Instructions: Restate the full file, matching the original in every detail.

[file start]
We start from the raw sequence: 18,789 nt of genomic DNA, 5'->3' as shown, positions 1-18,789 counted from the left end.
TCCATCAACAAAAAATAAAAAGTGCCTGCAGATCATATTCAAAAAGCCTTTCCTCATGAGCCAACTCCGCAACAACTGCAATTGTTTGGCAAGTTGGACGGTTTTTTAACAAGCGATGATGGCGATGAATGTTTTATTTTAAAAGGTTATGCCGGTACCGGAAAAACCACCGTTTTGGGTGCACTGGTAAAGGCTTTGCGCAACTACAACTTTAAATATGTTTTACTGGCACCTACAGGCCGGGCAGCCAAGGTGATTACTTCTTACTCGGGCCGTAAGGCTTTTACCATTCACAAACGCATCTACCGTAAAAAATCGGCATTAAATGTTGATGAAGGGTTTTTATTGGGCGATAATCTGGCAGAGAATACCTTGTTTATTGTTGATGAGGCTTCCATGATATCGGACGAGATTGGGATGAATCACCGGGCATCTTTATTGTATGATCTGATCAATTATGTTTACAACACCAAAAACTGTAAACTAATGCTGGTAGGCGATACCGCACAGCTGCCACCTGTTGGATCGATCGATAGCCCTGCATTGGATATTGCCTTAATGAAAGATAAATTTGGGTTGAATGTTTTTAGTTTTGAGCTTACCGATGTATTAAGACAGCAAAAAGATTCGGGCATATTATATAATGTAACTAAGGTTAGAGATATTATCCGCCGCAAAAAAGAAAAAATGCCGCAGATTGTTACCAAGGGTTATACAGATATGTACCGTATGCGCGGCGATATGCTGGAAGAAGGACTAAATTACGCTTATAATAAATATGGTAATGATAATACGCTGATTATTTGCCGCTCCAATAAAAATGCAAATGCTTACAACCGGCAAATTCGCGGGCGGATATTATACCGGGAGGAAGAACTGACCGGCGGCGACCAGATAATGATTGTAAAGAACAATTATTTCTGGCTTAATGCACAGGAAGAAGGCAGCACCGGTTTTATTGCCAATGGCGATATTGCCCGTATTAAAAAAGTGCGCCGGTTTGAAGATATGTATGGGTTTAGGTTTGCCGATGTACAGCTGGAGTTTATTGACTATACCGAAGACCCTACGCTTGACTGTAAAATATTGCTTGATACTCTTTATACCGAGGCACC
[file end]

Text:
We start from the raw sequence: 18,789 nt of genomic DNA, 5'->3' as shown, positions 1-18,789 counted from the left end.
TCCATCAACAAAAAATAAAAAGTGCCTGCAGATCATATTCAAAAAGCCTTTCCTCATGAGCCAACTCCGCAACAACTGCAATTGTTTGGCAAGTTGGACGGTTTTTTAACAAGCGATGATGGCGATGAATGTTTTATTTTAAAAGGTTATGCCGGTACCGGAAAAACCACCGTTTTGGGTGCACTGGTAAAGGCTTTGCGCAACTACAACTTTAAATATGTTTTACTGGCACCTACAGGCCGGGCAGCCAAGGTGATTACTTCTTACTCGGGCCGTAAGGCTTTTACCATTCACAAACGCATCTACCGTAAAAAATCGGCATTAAATGTTGATGAAGGGTTTTTATTGGGCGATAATCTGGCAGAGAATACCTTGTTTATTGTTGATGAGGCTTCCATGATATCGGACGAGATTGGGATGAATCACCGGGCATCTTTATTGTATGATCTGATCAATTATGTTTACAACACCAAAAACTGTAAACTAATGCTGGTAGGCGATACCGCACAGCTGCCACCTGTTGGATCGATCGATAGCCCTGCATTGGATATTGCCTTAATGAAAGATAAATTTGGGTTGAATGTTTTTAGTTTTGAGCTTACCGATGTATTAAGACAGCAAAAAGATTCGGGCATATTATATAATGTAACTAAGGTTAGAGATATTATCCGCCGCAAAAAAGAAAAAATGCCGCAGATTGTTACCAAGGGTTATACAGATATGTACCGTATGCGCGGCGATATGCTGGAAGAAGGACTAAATTACGCTTATAATAAATATGGTAATGATAATACGCTGATTATTTGCCGCTCCAATAAAAATGCAAATGCTTACAACCGGCAAATTCGCGGGCGGATATTATACCGGGAGGAAGAACTGACCGGCGGCGACCAGATAATGATTGTAAAGAACAATTATTTCTGGCTTAATGCACAGGAAGAAGGCAGCACCGGTTTTATTGCCAATGGCGATATTGCCCGTATTAAAAAAGTGCGCCGGTTTGAAGATATGTATGGGTTTAGGTTTGCCGATGTACAGCTGGAGTTTATTGACTATACCGAAGACCCTACGCTTGACTGTAAAATATTGCTTGATACTCTTTATACCGAGGCACC